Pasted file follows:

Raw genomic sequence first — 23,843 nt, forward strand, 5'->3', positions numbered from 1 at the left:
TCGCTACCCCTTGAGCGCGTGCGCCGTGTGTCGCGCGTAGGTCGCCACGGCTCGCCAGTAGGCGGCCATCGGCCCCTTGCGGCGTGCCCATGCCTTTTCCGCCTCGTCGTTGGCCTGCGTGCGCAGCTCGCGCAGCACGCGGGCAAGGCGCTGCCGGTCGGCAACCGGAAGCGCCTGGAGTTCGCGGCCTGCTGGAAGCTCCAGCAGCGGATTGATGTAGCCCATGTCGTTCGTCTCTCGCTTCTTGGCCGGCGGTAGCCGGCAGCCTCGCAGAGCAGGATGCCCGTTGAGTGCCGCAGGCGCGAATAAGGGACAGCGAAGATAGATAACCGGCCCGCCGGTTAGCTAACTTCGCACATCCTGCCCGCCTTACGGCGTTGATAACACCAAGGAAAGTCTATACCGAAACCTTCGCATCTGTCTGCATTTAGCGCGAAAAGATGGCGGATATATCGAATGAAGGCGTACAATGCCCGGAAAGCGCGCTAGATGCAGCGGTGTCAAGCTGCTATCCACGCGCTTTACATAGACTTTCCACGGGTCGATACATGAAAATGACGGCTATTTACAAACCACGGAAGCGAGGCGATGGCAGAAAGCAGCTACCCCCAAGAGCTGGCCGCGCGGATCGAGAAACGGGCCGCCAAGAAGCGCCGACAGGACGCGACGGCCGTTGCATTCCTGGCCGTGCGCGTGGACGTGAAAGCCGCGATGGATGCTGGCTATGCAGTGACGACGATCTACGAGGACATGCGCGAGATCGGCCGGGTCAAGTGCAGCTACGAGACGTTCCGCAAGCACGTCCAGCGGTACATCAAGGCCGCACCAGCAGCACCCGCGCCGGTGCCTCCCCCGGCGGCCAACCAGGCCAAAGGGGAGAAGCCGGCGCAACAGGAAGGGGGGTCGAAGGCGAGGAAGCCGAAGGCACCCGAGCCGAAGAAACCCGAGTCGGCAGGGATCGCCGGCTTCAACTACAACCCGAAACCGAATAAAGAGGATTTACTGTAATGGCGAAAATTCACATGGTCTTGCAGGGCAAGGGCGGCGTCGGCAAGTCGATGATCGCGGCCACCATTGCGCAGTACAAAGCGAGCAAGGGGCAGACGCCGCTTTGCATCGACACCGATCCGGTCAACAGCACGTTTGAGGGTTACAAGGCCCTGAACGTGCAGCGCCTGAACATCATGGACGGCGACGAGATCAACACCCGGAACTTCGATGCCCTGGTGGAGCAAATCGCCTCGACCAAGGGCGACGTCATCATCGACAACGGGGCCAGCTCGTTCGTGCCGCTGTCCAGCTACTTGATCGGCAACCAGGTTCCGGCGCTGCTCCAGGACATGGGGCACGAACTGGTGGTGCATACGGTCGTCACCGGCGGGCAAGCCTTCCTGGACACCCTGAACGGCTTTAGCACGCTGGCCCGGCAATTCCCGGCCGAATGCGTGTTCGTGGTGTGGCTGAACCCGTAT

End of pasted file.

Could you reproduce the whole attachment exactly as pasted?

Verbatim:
Raw genomic sequence first — 23,843 nt, forward strand, 5'->3', positions numbered from 1 at the left:
TCGCTACCCCTTGAGCGCGTGCGCCGTGTGTCGCGCGTAGGTCGCCACGGCTCGCCAGTAGGCGGCCATCGGCCCCTTGCGGCGTGCCCATGCCTTTTCCGCCTCGTCGTTGGCCTGCGTGCGCAGCTCGCGCAGCACGCGGGCAAGGCGCTGCCGGTCGGCAACCGGAAGCGCCTGGAGTTCGCGGCCTGCTGGAAGCTCCAGCAGCGGATTGATGTAGCCCATGTCGTTCGTCTCTCGCTTCTTGGCCGGCGGTAGCCGGCAGCCTCGCAGAGCAGGATGCCCGTTGAGTGCCGCAGGCGCGAATAAGGGACAGCGAAGATAGATAACCGGCCCGCCGGTTAGCTAACTTCGCACATCCTGCCCGCCTTACGGCGTTGATAACACCAAGGAAAGTCTATACCGAAACCTTCGCATCTGTCTGCATTTAGCGCGAAAAGATGGCGGATATATCGAATGAAGGCGTACAATGCCCGGAAAGCGCGCTAGATGCAGCGGTGTCAAGCTGCTATCCACGCGCTTTACATAGACTTTCCACGGGTCGATACATGAAAATGACGGCTATTTACAAACCACGGAAGCGAGGCGATGGCAGAAAGCAGCTACCCCCAAGAGCTGGCCGCGCGGATCGAGAAACGGGCCGCCAAGAAGCGCCGACAGGACGCGACGGCCGTTGCATTCCTGGCCGTGCGCGTGGACGTGAAAGCCGCGATGGATGCTGGCTATGCAGTGACGACGATCTACGAGGACATGCGCGAGATCGGCCGGGTCAAGTGCAGCTACGAGACGTTCCGCAAGCACGTCCAGCGGTACATCAAGGCCGCACCAGCAGCACCCGCGCCGGTGCCTCCCCCGGCGGCCAACCAGGCCAAAGGGGAGAAGCCGGCGCAACAGGAAGGGGGGTCGAAGGCGAGGAAGCCGAAGGCACCCGAGCCGAAGAAACCCGAGTCGGCAGGGATCGCCGGCTTCAACTACAACCCGAAACCGAATAAAGAGGATTTACTGTAATGGCGAAAATTCACATGGTCTTGCAGGGCAAGGGCGGCGTCGGCAAGTCGATGATCGCGGCCACCATTGCGCAGTACAAAGCGAGCAAGGGGCAGACGCCGCTTTGCATCGACACCGATCCGGTCAACAGCACGTTTGAGGGTTACAAGGCCCTGAACGTGCAGCGCCTGAACATCATGGACGGCGACGAGATCAACACCCGGAACTTCGATGCCCTGGTGGAGCAAATCGCCTCGACCAAGGGCGACGTCATCATCGACAACGGGGCCAGCTCGTTCGTGCCGCTGTCCAGCTACTTGATCGGCAACCAGGTTCCGGCGCTGCTCCAGGACATGGGGCACGAACTGGTGGTGCATACGGTCGTCACCGGCGGGCAAGCCTTCCTGGACACCCTGAACGGCTTTAGCACGCTGGCCCGGCAATTCCCGGCCGAATGCGTGTTCGTGGTGTGGCTGAACCCGTAT